1--Housing Market Continues to Show Strength, CEPR
May sales were contracted in March and April. The prior months had seen unusually high levels of sales due to unusually good winter weather across much of the country. For this reason we should have expected a sharp falloff in sales in May. Instead, May sales were down by only 1.5 percent from their April level. They were 9.6 percent above the May 2011 level.
In fact, the 4,550,000 sales rate reported for May is really about as high as we should expect sales to go. The sales rate in the mid-90s, before the bubble began distorting the market, was less than 3.5 million. The population has increased by less than 20 percent over this period, which means that we should expect annual sales of less than 4.2 million if the sales-to-population rate had remained constant. New home sales are down by around 200,000 from their mid-90s level, but this still puts current sales levels at or above the long-term trend. Those who expect further increases in sales from current levels have their eyes on the bubble, not the longer trends in the U.S. housing market.
The price data in this report were also striking. These data are erratic and are often moved by a change in the mix of homes for sale, but nonetheless the May data showed the third straight large monthly price gain. The median house price in May was 17.3 percent above its February level and 7.9 percent above its year-ago level.
Permits for single family homes were up 4.0 percent in May from their April level and were 19.9 percent above their year-ago level. This is the highest rate of construction since early 2010 when the first-time buyers’ credit was temporarily boosting the market. Also, new home sales in May were at their highest level since the end of the first-time buyers’ tax credit caused a surge in April of 2010.
2--Record ECB borrowing by Spanish banks, IFR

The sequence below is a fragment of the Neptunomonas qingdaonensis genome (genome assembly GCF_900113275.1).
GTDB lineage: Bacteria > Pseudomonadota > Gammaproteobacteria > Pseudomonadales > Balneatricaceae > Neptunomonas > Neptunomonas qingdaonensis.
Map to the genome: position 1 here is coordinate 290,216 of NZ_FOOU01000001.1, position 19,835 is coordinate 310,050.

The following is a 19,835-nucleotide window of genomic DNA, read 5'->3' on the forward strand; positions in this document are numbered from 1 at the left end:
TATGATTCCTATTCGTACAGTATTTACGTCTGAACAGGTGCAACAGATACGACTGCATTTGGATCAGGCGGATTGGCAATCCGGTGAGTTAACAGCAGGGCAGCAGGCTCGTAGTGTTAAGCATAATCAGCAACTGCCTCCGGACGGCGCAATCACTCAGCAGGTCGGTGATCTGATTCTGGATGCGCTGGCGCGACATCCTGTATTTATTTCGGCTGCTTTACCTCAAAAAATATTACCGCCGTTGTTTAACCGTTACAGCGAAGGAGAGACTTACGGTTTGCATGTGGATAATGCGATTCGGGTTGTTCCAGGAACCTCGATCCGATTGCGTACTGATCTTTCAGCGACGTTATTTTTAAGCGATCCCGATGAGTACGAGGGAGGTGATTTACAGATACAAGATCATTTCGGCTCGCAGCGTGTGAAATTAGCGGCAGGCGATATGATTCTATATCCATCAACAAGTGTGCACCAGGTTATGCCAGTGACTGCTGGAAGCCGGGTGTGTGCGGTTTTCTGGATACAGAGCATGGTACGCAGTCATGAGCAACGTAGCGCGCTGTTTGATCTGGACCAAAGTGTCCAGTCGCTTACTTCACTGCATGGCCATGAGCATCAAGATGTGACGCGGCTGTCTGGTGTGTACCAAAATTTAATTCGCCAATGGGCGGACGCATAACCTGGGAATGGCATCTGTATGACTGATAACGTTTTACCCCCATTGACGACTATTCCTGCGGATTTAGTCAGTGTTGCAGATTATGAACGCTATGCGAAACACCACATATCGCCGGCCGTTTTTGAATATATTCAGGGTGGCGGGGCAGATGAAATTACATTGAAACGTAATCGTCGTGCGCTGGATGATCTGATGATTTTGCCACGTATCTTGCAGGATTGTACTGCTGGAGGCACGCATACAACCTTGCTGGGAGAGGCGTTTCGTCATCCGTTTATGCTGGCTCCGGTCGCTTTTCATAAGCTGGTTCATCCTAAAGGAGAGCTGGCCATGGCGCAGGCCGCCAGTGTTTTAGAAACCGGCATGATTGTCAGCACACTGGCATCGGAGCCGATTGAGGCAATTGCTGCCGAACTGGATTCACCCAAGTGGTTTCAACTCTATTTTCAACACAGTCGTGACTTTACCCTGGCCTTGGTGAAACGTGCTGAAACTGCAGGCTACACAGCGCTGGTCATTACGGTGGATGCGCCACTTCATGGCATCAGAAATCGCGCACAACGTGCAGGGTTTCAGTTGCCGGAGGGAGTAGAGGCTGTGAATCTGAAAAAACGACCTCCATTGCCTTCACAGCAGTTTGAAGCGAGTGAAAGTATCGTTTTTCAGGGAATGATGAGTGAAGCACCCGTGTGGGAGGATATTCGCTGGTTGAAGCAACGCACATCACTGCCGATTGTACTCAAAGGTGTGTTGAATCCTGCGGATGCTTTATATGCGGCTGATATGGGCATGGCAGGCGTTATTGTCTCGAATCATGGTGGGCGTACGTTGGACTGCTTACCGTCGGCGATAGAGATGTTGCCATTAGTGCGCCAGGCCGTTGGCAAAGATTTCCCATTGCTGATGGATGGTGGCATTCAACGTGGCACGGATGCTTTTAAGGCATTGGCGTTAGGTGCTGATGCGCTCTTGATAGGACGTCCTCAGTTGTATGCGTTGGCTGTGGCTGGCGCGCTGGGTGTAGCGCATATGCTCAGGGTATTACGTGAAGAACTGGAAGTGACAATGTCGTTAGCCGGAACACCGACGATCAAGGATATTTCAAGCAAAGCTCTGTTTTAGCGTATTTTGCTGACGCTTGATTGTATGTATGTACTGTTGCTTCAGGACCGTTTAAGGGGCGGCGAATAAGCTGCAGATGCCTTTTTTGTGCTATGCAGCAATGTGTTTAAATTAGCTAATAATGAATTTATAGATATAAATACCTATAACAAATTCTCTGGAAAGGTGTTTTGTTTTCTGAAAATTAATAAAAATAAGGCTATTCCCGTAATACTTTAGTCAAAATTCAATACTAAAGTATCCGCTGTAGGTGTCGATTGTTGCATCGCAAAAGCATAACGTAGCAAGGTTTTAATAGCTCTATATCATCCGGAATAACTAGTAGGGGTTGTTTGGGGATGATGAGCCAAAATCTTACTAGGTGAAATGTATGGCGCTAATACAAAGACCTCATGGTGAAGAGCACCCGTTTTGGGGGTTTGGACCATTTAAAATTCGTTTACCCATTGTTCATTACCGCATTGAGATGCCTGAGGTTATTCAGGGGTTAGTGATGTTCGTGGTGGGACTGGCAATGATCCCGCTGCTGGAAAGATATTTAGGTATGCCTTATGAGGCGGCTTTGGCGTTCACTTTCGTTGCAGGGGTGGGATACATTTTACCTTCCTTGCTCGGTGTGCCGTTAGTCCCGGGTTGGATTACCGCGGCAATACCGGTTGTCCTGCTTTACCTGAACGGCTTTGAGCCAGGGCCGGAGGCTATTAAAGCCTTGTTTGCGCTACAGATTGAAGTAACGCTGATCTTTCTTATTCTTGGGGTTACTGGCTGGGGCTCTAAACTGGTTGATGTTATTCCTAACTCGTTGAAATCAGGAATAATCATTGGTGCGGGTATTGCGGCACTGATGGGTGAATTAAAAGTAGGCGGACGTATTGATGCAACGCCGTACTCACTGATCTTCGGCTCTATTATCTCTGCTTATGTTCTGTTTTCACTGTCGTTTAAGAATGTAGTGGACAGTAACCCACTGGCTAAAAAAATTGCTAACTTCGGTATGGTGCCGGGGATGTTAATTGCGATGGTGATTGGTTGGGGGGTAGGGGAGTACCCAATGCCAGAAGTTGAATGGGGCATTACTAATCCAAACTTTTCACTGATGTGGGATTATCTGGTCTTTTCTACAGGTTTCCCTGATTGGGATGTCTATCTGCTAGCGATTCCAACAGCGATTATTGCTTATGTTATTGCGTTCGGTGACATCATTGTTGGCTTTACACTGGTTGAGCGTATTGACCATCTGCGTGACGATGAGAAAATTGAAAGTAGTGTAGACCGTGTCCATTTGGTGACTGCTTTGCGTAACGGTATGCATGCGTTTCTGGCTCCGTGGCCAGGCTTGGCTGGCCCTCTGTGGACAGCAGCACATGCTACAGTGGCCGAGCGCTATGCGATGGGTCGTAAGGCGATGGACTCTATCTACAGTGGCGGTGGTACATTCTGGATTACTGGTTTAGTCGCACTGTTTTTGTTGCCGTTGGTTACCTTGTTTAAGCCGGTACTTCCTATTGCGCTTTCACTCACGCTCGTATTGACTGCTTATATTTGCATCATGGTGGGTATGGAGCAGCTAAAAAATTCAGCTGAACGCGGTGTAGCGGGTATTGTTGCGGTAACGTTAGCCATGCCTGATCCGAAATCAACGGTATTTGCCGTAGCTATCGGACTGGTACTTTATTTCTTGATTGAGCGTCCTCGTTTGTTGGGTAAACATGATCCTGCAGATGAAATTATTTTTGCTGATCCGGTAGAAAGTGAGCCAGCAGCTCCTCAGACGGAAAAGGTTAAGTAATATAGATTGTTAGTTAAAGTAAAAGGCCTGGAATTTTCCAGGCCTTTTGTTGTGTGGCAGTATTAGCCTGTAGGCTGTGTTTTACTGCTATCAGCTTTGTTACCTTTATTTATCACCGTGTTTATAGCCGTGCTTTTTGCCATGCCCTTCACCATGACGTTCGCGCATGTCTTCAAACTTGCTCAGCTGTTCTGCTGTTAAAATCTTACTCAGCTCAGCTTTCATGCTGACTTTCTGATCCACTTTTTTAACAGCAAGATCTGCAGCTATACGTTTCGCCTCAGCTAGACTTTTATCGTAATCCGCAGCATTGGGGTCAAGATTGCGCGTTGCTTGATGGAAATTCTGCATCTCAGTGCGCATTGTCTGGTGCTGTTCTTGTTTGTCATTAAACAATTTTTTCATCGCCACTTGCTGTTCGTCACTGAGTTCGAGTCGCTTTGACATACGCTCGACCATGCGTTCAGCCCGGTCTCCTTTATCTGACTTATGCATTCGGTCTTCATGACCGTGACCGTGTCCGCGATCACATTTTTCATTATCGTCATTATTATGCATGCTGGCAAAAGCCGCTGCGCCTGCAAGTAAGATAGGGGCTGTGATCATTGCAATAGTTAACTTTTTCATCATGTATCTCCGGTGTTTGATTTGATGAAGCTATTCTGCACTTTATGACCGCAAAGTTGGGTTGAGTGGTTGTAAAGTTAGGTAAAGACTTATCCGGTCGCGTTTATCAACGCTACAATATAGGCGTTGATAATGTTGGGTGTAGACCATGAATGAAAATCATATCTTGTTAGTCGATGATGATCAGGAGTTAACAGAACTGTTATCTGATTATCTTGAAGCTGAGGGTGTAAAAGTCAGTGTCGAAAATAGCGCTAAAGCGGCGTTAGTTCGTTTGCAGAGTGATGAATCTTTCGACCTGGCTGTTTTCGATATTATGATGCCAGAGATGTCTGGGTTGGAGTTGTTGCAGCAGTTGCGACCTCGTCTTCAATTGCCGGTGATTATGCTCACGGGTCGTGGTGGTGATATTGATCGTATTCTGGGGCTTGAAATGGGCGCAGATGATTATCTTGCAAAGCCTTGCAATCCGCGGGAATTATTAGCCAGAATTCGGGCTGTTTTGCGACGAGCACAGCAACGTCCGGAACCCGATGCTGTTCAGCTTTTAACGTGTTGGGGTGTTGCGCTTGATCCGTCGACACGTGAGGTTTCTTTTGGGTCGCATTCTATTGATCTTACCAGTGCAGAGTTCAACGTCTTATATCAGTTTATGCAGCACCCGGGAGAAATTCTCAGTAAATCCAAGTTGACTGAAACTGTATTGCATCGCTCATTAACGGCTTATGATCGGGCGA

Spanish banks increased their ECB borrowing further in June to €365bn from €325bn in May. The breakdown shows that much of the increase came via an increasing reliance on MROs with borrowing via this window up from €9.2bn in May to €45bn in June. LTRO borrowing on the other hand went up marginally from €315bn to €320bn.
3--RealtyTrac, CoreLogic Confirm Housing Bear Thesis: 85-90% of REO Being Held Off Market, Meaning “Tight” Inventories Are Bogus, naked capitalism
From AOL’s Real Estate blog, “‘Shadow REO’: As Many as 90% of Foreclosed Properties Held Off the Market, Estimates Suggest“:
As many as 90 percent of REOs are withheld from sale, according to estimates recently provided to AOL Real Estate by two analytics firms. It’s a testament to lenders’ fears that flooding the market with foreclosed homes could wreak havoc on their balance sheets and present a danger to the housing market as a whole.
Online foreclosure marketplace RealtyTrac recently found that just 15 percent of REOs in the Washington, D.C., area were for sale, a statistic that is representative of nationwide numbers, the company said.
Analytics firm CoreLogic provided an even lower estimate, suggesting that just 10 percent of all REOs in the country are listed by their owners, which include mortgage giants Fannie Mae and Freddie Mac as well as the Federal Housing Administration. As of April 2012, 390,000 repossessed homes sat in limbo, while about 39,000 were actually listed for sale, said Sam Khater, senior economist at CoreLogic.
Daren Blomquist, vice president of RealtyTrac, said that he was surprised by his company’s finding, especially since a similar analysis in 2009 found that banks were attempting to sell nearly twice as much of their REO inventory back then.
And the article presents the obvious conclusion, that keeping homes off the market is leading to higher prices than you’d see if they were put up for sale:
In fact, if lenders turn their REO release valve to full blast, the deluge of foreclosures cascading onto the market could plunge the country into a recession, said Thomas Martin, president of consumer advocacy group Americas Watchdog.
“If they let the dam essentially break. It could be a catastrophic disaster for the U.S. economy,” he said, predicting that some major banks would fail and home prices would nosedive by 20 percent.
That doomsday scenario has many industry professionals supporting lenders’ tactics of holding onto most of their REOs. Otherwise, they would be “causing the floor to fall out from underneath the entire market,” Faranda said. He added that banks don’t have the manpower to push the paperwork required to put all their foreclosures on the market.
4--White House gives Homeland Security control of all communication systems, RT
The White House has finally responded to criticism over US President Barack Obama’s hushed signing last week of an Executive Order that allows the government to command privately-owned communication systems and acknowledges its implications.